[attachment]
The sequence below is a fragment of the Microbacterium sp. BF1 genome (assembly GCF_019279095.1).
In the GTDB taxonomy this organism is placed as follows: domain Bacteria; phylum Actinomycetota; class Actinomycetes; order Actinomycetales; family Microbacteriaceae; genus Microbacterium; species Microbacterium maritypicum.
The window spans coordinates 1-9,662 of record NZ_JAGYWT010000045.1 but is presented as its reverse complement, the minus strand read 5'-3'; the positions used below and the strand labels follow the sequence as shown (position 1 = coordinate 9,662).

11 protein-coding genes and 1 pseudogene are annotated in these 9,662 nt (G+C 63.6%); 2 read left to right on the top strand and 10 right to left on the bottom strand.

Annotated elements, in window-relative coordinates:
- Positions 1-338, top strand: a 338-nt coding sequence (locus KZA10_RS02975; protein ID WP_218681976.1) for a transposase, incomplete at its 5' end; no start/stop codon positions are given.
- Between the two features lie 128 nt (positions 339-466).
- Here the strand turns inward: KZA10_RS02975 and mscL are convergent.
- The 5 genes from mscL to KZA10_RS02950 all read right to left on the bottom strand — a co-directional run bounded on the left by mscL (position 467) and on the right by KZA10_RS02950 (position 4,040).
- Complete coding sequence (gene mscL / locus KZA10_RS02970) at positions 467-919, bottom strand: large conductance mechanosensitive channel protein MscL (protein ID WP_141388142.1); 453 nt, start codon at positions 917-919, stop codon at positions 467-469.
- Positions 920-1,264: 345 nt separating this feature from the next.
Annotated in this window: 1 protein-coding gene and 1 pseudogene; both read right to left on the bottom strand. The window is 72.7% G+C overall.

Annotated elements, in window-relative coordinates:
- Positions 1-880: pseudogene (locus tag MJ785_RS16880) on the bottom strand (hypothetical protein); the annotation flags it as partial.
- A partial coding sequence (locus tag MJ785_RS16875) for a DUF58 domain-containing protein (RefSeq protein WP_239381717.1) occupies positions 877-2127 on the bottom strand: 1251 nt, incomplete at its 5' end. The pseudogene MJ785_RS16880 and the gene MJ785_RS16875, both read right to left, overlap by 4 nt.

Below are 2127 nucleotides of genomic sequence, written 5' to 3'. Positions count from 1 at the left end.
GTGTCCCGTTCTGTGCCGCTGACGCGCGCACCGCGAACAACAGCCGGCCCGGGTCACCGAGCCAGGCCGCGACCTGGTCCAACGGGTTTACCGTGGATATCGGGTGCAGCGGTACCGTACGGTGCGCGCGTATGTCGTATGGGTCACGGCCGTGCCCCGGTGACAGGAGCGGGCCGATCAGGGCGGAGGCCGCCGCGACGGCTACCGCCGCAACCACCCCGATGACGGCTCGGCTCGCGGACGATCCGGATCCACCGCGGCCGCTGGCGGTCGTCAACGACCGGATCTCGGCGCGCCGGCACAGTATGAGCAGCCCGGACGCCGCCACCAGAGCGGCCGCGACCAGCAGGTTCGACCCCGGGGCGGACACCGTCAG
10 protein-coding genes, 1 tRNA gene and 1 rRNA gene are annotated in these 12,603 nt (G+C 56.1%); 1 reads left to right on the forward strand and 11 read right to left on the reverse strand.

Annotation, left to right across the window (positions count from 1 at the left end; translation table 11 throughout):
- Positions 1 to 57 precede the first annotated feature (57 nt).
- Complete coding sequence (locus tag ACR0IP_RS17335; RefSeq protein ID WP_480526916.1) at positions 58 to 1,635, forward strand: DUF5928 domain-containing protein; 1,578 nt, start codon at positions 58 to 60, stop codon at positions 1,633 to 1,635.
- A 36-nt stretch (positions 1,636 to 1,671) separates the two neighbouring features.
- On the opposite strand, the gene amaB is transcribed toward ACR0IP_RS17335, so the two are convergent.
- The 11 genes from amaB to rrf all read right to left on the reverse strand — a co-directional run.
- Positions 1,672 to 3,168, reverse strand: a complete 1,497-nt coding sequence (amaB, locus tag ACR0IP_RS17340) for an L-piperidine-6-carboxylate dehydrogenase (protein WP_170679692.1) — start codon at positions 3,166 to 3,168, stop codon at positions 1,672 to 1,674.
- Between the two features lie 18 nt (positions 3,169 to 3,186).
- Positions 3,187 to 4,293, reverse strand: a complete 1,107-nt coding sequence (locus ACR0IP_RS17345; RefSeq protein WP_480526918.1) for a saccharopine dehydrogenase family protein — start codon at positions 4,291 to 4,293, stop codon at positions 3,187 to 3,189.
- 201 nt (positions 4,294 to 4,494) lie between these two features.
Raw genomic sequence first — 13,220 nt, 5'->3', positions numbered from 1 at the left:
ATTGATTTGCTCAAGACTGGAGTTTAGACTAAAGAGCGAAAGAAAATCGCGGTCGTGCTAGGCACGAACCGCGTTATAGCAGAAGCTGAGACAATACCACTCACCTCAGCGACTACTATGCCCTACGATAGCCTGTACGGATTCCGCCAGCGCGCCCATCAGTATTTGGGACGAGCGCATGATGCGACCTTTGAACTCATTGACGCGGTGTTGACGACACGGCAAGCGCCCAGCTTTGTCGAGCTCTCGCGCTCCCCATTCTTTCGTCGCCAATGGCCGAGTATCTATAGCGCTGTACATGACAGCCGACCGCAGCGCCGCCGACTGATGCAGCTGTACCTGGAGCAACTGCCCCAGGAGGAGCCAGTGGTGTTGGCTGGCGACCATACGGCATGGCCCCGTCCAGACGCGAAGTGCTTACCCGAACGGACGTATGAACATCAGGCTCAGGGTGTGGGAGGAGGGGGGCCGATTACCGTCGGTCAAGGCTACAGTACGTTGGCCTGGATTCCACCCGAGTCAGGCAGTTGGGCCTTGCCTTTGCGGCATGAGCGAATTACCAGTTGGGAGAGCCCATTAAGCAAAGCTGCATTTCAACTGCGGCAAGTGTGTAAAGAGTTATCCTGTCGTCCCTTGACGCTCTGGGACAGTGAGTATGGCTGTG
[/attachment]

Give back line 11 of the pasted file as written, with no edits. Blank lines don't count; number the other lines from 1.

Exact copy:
- Positions 920-1,264: 345 nt separating this feature from the next.